Our Man In Cologne (24/09/15)

Last Thursday, I was back in England and I went to see my Grandma. She is, we shall say, of a certain vintage, so much so that she’s surprised I’m getting on so well with the Germans. Happily surprised though, I should say.  She was keen to know where I’d be on Saturday afternoon. So I explained that I was off to one of the biggest derbies in Germany as Cologne played Borussia Mönchengladbach. She was impressed, even more so when I told her, as all good grandsons do, that I was going to have a quiet night in on the Friday in preparation for the big match.

Grandma hasn’t met my flatmates though. Upon returning to Cologne, they were very persuasive. So off we went into town and a few hours down the line, I found myself performing Robbie Williams’ Angels at Jamesons, an Irish pub in Cologne city centre, watched by seven English blokes on a stag do and yet in spite of this atrocity, the atmosphere in the pub was still better than the one at the derby the following day.

The newspaper I bought on my way home from the pub in the early hours begged to differ. “It is our time once again!” hollered the front page of Express, the biggest local newspaper. What awaited me in the Rhein Energie Stadion didn’t match their pre-game hype. It was eerily quiet despite a crowd of nearly 50,000. But this all comes back to some men in white boiler suits.

You see, back in February, around 30 Cologne ultras, distinctively dressed in Droog-like fashion, stormed the pitch at full time after they’d lost at Gladbach. Now the authorities had reduced the away allocation and in turn, wanted each away fan’s name, date of birth and address on their ticket. As I’ve discovered since moving to Germany though, fans here are not afraid to stand up to authorities and say what they think is right and wrong.


In this case, the response from the Gladbach fans was “nuh uh”. Instead, they organised a boycott. What’s more, 400 of them turned up to training on Thursday to explain to the players why they weren’t going and on the day of the game, 1700 fans marched through Mönchengladbach to protest about the threat to fan culture posed by the DFB (the German football association).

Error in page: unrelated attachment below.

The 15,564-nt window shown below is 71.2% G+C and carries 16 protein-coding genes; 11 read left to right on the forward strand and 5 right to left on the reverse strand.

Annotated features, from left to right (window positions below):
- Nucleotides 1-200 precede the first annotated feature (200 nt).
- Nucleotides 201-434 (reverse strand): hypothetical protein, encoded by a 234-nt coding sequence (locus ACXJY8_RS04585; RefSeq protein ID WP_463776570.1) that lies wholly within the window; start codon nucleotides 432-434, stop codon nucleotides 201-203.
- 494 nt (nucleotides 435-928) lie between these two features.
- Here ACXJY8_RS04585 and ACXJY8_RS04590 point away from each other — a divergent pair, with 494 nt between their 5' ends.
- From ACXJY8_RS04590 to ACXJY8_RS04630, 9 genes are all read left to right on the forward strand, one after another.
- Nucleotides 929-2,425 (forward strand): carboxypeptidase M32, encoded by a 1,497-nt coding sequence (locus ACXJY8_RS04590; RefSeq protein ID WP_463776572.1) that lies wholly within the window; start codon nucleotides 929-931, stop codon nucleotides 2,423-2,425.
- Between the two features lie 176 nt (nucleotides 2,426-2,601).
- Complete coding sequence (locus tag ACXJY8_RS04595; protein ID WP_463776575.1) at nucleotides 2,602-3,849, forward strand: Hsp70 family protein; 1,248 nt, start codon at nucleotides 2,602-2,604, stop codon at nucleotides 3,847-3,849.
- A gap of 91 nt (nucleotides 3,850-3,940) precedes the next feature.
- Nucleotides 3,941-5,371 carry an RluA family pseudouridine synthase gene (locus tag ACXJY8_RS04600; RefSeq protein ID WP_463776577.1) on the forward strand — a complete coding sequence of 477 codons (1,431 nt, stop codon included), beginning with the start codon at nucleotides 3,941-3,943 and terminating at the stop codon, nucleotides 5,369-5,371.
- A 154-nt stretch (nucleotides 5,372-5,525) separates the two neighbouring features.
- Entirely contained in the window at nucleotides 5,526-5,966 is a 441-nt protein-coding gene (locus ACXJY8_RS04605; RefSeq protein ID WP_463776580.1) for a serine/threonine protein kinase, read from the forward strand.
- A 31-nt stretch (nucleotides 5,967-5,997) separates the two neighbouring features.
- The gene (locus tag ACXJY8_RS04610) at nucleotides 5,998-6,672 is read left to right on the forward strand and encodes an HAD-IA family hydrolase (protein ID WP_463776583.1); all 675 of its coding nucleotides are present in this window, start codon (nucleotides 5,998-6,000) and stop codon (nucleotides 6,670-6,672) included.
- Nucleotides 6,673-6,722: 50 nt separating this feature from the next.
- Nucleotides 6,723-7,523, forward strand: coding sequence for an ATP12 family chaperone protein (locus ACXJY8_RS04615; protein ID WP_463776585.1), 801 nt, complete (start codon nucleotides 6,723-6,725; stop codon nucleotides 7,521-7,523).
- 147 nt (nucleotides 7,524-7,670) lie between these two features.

A smattering of away fans still stood and sat in the away end in Cologne, but it was for the most part empty on Saturday. In an act of solidarity to the fans of their great rivals, the Cologne fans decided there would be no organized support against Gladbach, meaning no big flags or pretty choreographies. The most noticeable thing though was the lack of sound compared to their last home game against Hamburg.

As noble as it was of the Cologne fans, the whole solidarity thing seemed a bit odd given that the people who had caused this were indeed Cologne fans. Still, while they weren’t prepared to sing, they were ready with their banners – lots and lots of banners.

Artistic creativity is not lacking in the German football fan scene. Banner making and unveiling is very much in vogue. At almost every game I’ve been to this season, you could have counted at least five banners per game, usually demonising the DFB. This Saturday was no different – it’s just the volume of the banners increased. The biggest one was in front of the Cologne ultras’ traditional spot in the Südtribüne, stretching the same distance as the width of the penalty area with a clear message: “Against DFB punishments! For the preservation of fan culture!”


It felt like as much of a requirement to watch the stands as to watch the derby itself. Such is the vibrancy of the fans around the Bundesliga, that’s usually the case too. This week, though I found myself watching more of the fans because the game was dire.

The complete lack of an atmosphere contributed to that. The players seemed uncomfortable with these unusual surroundings as 50,000 watched them in silence. The mood was epitomised by the man behind me who loudly yawned half an hour into the game.

The home side looked nervous, but then again Cologne hadn’t beaten Gladbach in nearly seven years. You had to go back ten years for their last home win against their arch-rivals. Now they had the chance to grind Gladbach even further into the dirt. The visitors had lost all four of their games so far this season – a big shock given that they finished third in the Bundesliga in May.


In a slightly better second half, Anthony Modeste raised the stadium from its slumber. The Cologne forward nodded in a cross from Leonardo Bittencourt just after the hour mark. It produced a spine-tingling roar from the home fans, which spoke as much for their relief as it did joy. Being quiet isn’t something that comes naturally to people from Cologne. For the next 25 minutes, the home fans desperately tried not to sing. But they just couldn’t help but emit a few taunts towards the few Gladbach fans in their presence. Full time brought another roar as Cologne secured a long awaited derby victory.

The players did a lap of honour but didn’t approach their fans in the Südtribüne as you’d expect. There were a few whistles from the stands but the fans quickly toddled off – they had the derby win they wanted.

Gladbach though were still pointless after five games. The next day brought the shock of the Bundesliga season so far followed as coach Lucien Favre resigned. But football is full of surprises as Gladbach fans have found out this week. On Wednesday, in their first game since Favre’s departure, they scored four goals in 16 minutes to defeat Augsburg 4-2…

You can follow Archie Rhind-Tutt on Twitter (@archiert)

Our Man In Cologne (24/09/15)
5 (100%) 11 votes